In MN, I haven't had an issue in 6 years of driving Tesla vehicles. I know your weather can get colder than ours though.
     
  10. Tideland Prius

    Tideland Prius Moderator of the North
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    Should be ok down to -30°C but I'm not 100% sure. It really depends on the battery chemistry that Toyota chose for the Prime.

    I know the NiMH batteries are fine even with a cold soak but IIRC, NiMH are better at extreme temperatures (in terms of stability and operation) than Li-Ion. I've operated my vehicle in temps as low as -46°C.

    Also, the car will protect itself. If it'll provide reduced power (or the car won't start) if it's too cold. During the day, the sun will at least provide a little bit heat (Feb/Mar). Also, it'll take a while for the battery temperature to reach -20°C even when the outside temperature is -20°C.
     
  11. Samprocat

    Samprocat Active Member

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    You should not have to worry about that....BMS have parameters to deal with cold....Heat is what is much harder for BMS to control

    Posted via the PriusChat mobile app.
     
    #11 Samprocat, Mar 27, 2017
    Last edited: Mar 28, 2017
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  12. Trollbait

    Trollbait It's a D&D thing

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    First off, if your job's parking lot doesn't have outlets for engine heaters, and people aren't getting stranded because their car got too cold during the day, the Prime should be fine.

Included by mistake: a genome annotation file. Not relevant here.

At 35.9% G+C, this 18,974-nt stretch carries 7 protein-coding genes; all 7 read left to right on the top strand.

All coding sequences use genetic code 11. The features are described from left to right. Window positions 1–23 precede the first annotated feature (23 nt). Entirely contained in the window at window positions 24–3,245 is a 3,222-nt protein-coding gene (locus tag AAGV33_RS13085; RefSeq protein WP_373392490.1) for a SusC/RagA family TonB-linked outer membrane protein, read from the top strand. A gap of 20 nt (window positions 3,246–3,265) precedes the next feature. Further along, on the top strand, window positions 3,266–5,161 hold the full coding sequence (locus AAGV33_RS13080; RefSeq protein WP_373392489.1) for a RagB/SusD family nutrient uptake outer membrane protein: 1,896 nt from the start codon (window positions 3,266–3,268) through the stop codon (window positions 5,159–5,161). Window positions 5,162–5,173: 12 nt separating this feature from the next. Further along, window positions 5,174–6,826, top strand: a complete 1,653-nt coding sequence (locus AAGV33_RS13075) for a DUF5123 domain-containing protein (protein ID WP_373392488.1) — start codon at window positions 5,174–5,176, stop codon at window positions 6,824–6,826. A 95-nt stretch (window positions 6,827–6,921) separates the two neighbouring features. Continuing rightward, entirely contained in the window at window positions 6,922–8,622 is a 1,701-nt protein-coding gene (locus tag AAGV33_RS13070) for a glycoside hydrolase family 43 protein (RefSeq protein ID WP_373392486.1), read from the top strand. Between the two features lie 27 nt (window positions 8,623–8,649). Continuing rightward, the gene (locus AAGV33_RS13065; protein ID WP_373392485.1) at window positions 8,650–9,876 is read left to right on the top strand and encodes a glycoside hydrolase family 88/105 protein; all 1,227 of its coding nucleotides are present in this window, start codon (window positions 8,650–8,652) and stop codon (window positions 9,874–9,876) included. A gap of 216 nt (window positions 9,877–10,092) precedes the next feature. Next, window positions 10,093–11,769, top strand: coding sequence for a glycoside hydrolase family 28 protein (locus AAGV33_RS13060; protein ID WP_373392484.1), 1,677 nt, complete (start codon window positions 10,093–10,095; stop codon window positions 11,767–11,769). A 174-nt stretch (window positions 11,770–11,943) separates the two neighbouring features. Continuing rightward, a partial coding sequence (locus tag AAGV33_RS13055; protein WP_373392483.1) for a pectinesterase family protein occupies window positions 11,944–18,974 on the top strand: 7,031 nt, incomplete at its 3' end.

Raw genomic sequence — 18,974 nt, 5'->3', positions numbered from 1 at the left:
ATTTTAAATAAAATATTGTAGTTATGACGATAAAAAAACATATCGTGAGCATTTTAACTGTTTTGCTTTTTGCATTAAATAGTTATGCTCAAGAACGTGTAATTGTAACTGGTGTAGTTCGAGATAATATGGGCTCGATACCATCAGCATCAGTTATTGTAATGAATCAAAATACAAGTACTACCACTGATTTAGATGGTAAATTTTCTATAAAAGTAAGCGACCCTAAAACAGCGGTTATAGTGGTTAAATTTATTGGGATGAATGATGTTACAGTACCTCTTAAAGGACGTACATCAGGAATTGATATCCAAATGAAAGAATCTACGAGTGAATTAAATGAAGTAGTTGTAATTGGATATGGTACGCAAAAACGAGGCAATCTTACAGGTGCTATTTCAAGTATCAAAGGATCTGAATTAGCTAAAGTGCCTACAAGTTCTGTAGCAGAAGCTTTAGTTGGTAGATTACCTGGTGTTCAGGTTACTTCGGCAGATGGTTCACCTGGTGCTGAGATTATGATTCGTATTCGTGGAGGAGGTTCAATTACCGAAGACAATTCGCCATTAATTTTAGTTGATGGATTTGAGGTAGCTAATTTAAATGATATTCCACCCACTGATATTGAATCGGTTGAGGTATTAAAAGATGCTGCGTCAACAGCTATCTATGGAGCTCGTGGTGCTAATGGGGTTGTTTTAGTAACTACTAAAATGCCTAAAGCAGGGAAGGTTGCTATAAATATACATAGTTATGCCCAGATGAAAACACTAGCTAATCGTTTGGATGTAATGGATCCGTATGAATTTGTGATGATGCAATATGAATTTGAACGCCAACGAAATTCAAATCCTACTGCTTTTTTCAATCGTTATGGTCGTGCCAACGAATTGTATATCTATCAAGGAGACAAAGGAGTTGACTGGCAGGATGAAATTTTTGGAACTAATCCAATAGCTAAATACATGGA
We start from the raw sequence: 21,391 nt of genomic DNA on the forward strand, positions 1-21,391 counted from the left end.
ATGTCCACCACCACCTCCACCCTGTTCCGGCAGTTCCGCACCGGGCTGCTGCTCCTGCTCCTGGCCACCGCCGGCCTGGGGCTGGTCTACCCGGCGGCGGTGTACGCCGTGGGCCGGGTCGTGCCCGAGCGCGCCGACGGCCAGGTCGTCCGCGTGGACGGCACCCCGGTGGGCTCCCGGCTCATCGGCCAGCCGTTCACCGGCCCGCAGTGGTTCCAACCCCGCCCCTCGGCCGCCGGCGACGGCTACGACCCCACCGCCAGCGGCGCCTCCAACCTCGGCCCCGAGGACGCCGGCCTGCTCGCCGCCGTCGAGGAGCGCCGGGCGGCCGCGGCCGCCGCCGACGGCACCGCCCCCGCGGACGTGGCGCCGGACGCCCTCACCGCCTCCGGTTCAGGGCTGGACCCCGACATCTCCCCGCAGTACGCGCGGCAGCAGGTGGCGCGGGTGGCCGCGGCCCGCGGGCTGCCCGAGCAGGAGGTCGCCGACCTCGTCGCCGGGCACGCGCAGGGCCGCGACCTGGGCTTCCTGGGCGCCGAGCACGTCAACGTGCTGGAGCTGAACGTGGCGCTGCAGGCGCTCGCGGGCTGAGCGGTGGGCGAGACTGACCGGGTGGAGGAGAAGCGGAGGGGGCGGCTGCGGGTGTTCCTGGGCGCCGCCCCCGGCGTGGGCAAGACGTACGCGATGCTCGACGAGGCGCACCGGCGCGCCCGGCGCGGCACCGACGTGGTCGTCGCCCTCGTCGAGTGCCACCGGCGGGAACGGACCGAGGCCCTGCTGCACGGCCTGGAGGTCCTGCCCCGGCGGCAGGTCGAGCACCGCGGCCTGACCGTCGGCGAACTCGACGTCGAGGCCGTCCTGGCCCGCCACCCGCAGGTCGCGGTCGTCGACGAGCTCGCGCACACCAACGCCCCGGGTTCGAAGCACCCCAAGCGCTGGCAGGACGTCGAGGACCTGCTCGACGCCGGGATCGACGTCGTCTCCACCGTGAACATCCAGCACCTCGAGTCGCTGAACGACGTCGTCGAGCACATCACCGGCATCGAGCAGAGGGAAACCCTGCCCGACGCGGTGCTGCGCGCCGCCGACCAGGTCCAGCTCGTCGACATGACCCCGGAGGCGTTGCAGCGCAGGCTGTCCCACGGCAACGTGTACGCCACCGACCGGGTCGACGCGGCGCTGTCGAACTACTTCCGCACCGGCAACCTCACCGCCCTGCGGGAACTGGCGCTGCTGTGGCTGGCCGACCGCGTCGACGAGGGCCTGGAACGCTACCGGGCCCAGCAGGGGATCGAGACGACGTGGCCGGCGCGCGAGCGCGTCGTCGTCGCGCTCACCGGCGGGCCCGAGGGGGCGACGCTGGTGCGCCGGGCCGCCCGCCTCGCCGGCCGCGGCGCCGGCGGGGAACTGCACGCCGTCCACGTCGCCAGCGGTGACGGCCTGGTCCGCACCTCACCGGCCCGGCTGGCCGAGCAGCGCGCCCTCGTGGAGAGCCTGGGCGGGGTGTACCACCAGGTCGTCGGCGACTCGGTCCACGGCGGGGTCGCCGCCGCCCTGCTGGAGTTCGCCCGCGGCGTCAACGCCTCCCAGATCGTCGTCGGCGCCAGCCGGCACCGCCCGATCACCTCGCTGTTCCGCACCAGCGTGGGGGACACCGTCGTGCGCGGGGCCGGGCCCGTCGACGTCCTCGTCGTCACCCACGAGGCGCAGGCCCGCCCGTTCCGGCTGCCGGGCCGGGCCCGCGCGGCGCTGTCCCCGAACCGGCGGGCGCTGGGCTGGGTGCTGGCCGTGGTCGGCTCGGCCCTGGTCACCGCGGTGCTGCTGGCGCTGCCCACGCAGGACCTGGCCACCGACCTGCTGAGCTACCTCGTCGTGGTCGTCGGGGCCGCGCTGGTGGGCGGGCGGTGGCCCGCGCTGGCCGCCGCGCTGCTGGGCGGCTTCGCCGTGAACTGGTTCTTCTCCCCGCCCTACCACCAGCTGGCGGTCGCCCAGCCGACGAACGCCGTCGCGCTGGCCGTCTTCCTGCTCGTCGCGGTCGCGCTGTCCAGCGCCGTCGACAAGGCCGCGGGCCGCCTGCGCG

The risk for Li-ion batteries at freezing and lower temperatures is during charging. Crystals can form that reduce capacity, and the damage is permanent. To avoid this, the battery needs to be charged at a really low rate until the regular resistance of the process heats it up, or simply heat the pack up by some outside means.

    The Prime has a battery warmer for this purpose, and it has extended operation cycles in cars sold in Canada and Alaska. Then Toyota isn't new to properly managing traction batteries, even Li-ion ones. There should be safeguards protecting the battery in place beyond the the warmer.

    Worst case, the car won't start out of self preservation. I don't see that as likely, and other cars probably won't start under the same conditions. It is something I would only be concerned with if the car wasn't plugged in overnight. At your work's parking lot, the battery is going to be arriving warmed up, and it is a sizable mass, so some time will pass before if starts to approach freezing temperatures.

    Realistically, I would count on just having hybrid operation during the winter. Better to be surprised with some EV miles than disappointed with a new car.
     
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  13. Sam Spade

    Sam Spade Senior Member

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    This. The available capacity will be lower WHILE the battery is cold, however.
    That will go back up as it warms.